Ads make up a small proportion of where proceeds for a Twitch channel come from. There’s a preroll that’s enabled every time a user enters your channel to watch the stream and you can set ads to play during breaks so you don’t do a chair stream.

Many of Twitch’s most popular streamers are now contractually obligated to run a certain amount of advertisements during their broadcasts. For some high-profile streamers, the ad-breaks are only 60 seconds each hour, but many are required to run more based on an agreement with Twitch.

Sponsorships

Once you’ve established yourself as a streamer with a reliable community, you may be able to benefit from sponsorship opportunities on the platform. Sponsorships on Twitch historically have come from endemic brands like game publishers and computer accessory brands. But in recent years, more non-endemic brands have come into the fray.

Sponsorships can be short-term or long-term, with shorter deals typically including less commitment from the broadcaster. You may notice popular streamers doing what they call “#ad” streams. These are one-off deals that creators will do dedicating a few hours of their stream to endorsing a brand or game.

Long-term sponsorship deals will often include branding embedded throughout a streamers channel on a regular basis. If a creator has a long-term deal, you’ll likely notice dedicated branding on the channel’s panels and social media accounts. Additionally, streamers will often exclusively use that brand’s products whether they are gaming chairs, peripherals, energy drinks, or PC parts. Long-term partnerships may also include occasional responsibilities through activations on-stream or at in-person events.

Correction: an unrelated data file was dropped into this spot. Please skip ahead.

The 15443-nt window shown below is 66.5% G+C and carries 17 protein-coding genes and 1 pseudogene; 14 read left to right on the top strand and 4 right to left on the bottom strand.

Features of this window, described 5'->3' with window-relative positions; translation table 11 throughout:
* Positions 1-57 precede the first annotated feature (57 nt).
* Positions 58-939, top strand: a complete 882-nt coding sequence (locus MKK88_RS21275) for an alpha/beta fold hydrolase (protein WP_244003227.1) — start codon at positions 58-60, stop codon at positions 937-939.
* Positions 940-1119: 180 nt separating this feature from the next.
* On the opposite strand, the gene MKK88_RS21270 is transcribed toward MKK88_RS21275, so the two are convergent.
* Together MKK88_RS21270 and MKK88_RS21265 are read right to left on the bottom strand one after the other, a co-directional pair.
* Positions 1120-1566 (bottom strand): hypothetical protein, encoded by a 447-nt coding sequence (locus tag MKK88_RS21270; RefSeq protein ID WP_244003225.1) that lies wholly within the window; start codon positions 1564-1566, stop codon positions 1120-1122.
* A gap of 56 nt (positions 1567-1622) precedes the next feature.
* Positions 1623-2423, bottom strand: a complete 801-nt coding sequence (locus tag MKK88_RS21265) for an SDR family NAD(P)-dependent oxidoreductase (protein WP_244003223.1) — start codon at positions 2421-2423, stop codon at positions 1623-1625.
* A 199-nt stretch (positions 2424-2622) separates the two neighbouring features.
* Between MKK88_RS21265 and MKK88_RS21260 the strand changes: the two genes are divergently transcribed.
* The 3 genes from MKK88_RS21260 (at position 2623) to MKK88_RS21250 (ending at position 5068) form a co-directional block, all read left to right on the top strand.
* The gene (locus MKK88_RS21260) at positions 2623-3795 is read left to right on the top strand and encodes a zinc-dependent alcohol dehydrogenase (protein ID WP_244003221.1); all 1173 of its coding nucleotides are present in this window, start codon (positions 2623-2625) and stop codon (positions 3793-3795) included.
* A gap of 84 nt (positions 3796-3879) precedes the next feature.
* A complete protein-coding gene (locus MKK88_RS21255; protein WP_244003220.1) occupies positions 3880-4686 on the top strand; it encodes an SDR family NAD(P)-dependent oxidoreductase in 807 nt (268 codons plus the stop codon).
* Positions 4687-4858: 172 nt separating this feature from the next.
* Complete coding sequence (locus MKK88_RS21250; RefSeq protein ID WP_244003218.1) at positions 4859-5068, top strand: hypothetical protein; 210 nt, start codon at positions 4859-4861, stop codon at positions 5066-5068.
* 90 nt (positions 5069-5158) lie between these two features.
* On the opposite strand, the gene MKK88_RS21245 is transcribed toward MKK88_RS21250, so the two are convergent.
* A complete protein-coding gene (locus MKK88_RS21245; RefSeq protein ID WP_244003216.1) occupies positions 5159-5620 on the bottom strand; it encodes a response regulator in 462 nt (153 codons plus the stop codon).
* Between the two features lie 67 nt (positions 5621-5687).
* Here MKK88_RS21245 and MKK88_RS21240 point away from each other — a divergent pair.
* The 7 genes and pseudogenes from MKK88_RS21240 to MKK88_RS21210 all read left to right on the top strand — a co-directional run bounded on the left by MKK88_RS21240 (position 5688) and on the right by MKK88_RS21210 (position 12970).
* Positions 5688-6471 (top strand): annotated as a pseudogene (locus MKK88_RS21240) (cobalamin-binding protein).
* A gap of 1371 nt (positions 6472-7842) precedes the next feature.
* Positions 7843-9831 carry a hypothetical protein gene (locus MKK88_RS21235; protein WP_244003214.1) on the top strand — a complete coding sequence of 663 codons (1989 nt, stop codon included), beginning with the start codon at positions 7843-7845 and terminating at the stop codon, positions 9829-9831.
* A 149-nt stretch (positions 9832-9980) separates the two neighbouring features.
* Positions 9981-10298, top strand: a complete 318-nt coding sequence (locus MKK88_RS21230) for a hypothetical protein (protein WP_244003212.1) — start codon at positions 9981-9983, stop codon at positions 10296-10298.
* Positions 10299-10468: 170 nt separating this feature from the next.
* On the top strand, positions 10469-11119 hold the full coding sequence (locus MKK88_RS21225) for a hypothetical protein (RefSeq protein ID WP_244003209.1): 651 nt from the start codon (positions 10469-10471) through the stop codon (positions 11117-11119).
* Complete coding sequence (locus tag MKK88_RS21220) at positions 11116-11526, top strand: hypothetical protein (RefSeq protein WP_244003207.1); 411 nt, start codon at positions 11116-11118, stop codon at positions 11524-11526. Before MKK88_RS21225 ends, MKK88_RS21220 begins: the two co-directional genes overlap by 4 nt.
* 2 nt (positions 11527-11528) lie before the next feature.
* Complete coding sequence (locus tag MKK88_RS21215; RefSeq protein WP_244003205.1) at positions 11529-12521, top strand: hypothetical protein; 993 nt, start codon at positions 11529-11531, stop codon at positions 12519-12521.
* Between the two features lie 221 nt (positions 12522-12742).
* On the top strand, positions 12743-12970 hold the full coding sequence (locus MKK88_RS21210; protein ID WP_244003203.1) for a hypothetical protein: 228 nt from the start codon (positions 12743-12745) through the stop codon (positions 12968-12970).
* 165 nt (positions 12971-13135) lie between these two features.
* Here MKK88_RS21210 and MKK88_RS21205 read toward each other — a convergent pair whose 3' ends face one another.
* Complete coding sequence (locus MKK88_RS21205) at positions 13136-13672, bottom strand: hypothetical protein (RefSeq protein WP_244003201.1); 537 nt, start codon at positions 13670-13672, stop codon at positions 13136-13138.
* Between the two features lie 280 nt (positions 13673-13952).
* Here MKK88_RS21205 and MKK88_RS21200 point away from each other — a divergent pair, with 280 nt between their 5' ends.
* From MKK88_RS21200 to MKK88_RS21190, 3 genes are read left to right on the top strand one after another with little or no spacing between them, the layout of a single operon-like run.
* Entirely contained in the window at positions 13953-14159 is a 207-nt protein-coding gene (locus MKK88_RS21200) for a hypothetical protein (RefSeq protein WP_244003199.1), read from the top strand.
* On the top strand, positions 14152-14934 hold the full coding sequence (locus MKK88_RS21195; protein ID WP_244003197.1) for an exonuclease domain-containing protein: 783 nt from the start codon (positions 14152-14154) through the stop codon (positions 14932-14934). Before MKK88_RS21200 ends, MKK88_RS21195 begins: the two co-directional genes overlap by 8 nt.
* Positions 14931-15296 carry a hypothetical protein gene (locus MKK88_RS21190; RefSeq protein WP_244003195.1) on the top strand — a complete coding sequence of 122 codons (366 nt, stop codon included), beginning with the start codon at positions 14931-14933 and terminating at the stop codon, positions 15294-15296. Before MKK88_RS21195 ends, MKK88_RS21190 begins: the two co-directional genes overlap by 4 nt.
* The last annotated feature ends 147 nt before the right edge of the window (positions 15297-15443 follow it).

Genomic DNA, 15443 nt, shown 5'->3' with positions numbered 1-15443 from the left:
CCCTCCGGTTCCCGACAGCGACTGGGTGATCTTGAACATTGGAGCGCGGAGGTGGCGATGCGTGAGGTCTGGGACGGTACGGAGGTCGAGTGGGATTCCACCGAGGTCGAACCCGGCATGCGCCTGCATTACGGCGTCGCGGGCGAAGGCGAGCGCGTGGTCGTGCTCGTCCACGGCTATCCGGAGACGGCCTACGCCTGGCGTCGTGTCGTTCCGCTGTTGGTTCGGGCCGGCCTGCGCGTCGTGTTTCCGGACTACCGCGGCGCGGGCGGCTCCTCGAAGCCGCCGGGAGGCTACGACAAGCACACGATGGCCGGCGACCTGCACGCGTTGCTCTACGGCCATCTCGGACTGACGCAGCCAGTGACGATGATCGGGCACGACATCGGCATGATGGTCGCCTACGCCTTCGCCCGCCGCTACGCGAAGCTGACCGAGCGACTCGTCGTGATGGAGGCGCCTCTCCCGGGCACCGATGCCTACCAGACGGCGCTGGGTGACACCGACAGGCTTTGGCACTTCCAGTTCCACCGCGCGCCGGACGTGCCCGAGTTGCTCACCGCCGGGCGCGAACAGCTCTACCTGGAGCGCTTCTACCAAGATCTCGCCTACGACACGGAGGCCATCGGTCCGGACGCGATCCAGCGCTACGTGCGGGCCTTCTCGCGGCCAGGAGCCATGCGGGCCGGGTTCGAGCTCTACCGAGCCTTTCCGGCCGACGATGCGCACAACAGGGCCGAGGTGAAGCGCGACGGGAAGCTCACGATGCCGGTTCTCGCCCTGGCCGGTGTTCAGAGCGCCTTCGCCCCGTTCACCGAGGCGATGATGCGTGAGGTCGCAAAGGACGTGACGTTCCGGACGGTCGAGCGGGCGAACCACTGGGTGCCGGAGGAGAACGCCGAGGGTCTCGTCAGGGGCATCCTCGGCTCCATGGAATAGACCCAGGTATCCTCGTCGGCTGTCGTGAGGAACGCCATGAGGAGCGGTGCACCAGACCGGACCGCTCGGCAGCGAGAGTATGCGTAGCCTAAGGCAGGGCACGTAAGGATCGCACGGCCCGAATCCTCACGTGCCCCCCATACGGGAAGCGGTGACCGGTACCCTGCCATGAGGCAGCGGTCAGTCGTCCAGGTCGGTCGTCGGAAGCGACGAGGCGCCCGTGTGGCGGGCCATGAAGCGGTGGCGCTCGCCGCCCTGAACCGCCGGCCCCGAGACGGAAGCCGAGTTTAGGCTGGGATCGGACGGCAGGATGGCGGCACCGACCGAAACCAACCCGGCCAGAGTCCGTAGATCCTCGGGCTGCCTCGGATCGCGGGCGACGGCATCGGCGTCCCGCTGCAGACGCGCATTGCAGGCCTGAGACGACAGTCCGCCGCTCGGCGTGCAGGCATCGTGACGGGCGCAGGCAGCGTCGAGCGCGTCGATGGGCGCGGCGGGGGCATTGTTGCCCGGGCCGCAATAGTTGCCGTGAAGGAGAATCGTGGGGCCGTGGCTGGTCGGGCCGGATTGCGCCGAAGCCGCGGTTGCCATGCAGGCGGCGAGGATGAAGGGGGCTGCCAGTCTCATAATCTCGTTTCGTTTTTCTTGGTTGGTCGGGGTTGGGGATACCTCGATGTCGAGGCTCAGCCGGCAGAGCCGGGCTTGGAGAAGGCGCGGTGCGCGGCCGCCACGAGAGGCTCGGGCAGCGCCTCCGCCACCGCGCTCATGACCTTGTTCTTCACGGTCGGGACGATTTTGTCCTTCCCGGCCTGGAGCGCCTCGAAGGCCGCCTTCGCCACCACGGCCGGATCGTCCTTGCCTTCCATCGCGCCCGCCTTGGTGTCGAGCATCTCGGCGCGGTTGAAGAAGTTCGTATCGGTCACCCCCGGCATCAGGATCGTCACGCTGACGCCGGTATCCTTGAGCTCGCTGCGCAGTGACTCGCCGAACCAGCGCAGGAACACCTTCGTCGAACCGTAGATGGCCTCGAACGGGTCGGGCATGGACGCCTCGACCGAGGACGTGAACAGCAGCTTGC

Game sales

Affiliates also have the ability to take five percent of game proceeds or in-game items based on the game that they’re playing. There’s a bottom button below the screen that will prompt viewers to buy the game through your channel where you’ll get a cut.

Buyers get an additional incentive to purchase through your channel by being rewarded with a loot crate for the game they purchased if they spend $4.99 or more. Not every game is available this way, but if you’re creating content for one of those titles, you’ll definitely want this as an option.


All of these ways combined can make money for Affiliate streamers. But you need to have earned at least $100 before you can receive your first payout.

Partners earn more from subscriptions and get access to other unique tools, such as the Bounty Board and other ways to earn money. To reach Partner status, though, it’s a grind. Here are the current requirements for Partner:

  • Streamed 25 hours of broadcast over the last 30 days
  • 12 unique broadcast days over the last 30 days
  • An average of 75 viewers per broadcast

Even if you hit all of those benchmarks, there’s more that goes into determining whether a streamer is qualified for the Partner Program than just their numbers. Meeting those requirements is simply the baseline that makes you eligible for submitting an application to be a Partner. 

Have you never tried streaming but want to start on the path to Affiliate? Check out our article on how to stream to Twitch.